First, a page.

All Souls Day is almost by definition an otherworldly day.
It embraces all the people who have ever lived and died on our earth, and invites us to pray that they may continue to live happily in God’s unimaginable world. It is a time for remembering the gift of people who are no longer present with us.
All Souls Day is also a deeply political day.
Not political in the sense that the votes of those who have died count, at least not in Australia. (In some nations dead souls have both voted and received pensions.) The Day is political in the broader sense that it displays the principles on which good politics is built. It offers a measure for our own political institutions and behaviour.
All Souls Day tells us that all people matter, whether living or dead, young or old, rich or poor, powerful or weak, citizen or refugee, careful or reckless, saint or sinner. Each person is deeply loved and is precious in God’s sight.
Each has a personal calling and a destiny beyond this life.
That destiny puts all our political arrangements into perspective. Governments and politicians must respect the human dignity of each of the people they represent. They may not limit people’s value to their wealth, status, intelligence or contribution to the wealth of society.
Furthermore, if people’s lives are not confined to this world, governments do not have the last word about how they treat them. They are to be judged by enduring standards and by a moral order that embraces living and dead.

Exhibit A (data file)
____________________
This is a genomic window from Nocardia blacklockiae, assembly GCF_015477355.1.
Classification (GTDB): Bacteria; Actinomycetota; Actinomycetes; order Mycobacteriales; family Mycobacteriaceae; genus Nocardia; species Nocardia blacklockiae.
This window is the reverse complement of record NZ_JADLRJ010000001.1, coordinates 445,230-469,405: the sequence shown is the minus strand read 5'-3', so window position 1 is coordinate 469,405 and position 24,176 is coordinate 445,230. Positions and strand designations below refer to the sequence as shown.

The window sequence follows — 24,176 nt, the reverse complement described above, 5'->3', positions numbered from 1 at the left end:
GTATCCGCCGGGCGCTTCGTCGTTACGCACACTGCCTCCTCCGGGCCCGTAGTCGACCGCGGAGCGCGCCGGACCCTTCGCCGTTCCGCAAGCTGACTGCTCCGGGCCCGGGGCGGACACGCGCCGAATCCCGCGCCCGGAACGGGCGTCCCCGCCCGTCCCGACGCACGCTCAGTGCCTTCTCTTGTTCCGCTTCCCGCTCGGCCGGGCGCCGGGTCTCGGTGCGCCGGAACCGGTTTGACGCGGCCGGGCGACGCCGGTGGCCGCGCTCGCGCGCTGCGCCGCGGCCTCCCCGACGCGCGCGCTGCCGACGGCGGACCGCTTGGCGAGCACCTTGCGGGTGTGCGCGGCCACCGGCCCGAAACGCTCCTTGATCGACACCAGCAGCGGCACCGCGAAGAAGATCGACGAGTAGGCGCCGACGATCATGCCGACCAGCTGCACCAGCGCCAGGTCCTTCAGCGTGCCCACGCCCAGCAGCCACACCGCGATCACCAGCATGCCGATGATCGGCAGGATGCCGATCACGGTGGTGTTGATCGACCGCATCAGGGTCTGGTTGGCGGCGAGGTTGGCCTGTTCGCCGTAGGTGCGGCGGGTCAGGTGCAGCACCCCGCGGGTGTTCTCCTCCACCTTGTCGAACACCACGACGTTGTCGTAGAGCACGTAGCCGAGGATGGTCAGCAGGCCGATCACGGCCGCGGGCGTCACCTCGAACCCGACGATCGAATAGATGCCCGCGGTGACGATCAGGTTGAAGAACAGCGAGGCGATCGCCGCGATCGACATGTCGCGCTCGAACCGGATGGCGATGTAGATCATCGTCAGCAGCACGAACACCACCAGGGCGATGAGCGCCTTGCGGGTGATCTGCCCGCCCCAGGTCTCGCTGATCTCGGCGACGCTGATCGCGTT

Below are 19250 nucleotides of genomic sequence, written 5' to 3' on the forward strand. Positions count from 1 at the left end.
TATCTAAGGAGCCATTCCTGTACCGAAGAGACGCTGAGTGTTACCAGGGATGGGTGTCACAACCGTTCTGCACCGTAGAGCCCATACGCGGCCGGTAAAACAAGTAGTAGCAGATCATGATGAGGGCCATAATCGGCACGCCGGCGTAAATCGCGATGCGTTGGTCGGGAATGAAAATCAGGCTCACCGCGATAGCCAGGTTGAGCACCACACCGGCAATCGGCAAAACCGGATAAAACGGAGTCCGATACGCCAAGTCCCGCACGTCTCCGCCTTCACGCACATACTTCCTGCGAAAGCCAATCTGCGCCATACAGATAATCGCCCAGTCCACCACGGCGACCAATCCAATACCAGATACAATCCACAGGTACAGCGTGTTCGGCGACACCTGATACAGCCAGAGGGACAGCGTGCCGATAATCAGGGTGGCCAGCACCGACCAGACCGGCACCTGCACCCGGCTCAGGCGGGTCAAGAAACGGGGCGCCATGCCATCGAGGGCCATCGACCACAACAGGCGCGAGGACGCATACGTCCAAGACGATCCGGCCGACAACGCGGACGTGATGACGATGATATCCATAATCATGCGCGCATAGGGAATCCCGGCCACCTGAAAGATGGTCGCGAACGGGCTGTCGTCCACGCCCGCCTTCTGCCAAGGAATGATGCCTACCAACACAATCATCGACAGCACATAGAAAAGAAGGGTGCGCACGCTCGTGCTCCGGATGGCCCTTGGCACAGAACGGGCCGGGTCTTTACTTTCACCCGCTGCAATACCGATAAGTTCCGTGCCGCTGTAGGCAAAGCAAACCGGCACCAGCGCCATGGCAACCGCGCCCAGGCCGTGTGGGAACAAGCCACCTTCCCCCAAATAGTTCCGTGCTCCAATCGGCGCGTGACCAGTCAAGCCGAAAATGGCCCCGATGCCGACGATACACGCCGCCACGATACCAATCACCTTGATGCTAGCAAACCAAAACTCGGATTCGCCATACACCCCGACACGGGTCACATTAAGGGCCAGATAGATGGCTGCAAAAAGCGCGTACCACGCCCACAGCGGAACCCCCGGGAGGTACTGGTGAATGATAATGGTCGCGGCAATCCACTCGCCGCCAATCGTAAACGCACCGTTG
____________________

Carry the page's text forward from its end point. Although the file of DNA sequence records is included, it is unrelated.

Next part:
All Souls Day emphasises that citizens are not simply individuals making competitive economic choices. The dead and the living are bound together by a shared humanity and a common destiny. Our abiding memory of those who have died stresses the importance of relationships for human flourishing.
For that reason we speak of the communion of saints. God’s people embrace the dead, the living and those who will live. In this world we depend on one another and reach our full potential only in relationships and in communities. Governments then need to look to the common good, and to govern for the good of each human person.
In reminding us of the dignity of each human being who has lived, All Souls Day inevitably first calls to our minds the dead whom we have known. It then draws us further to see the millions whom we have not known and especially those who lived in misery and died alone.
We believe that the injustices they suffered when alive do not follow them in their life with God. But we are also ashamed that our society has neglected the most vulnerable of our people.
All Souls Day then underpins our desire for a more just world and our determination to help shape a world in which the resources of all are made use of for the benefit of all, particularly of the vulnerable. Those who have died live beyond the reach of our political arrangements, but they provide a mirror for us to judge how we organise our world.
Fr Andrew Hamilton SJ writes for Jesuit Communications and Jesuit Social Services.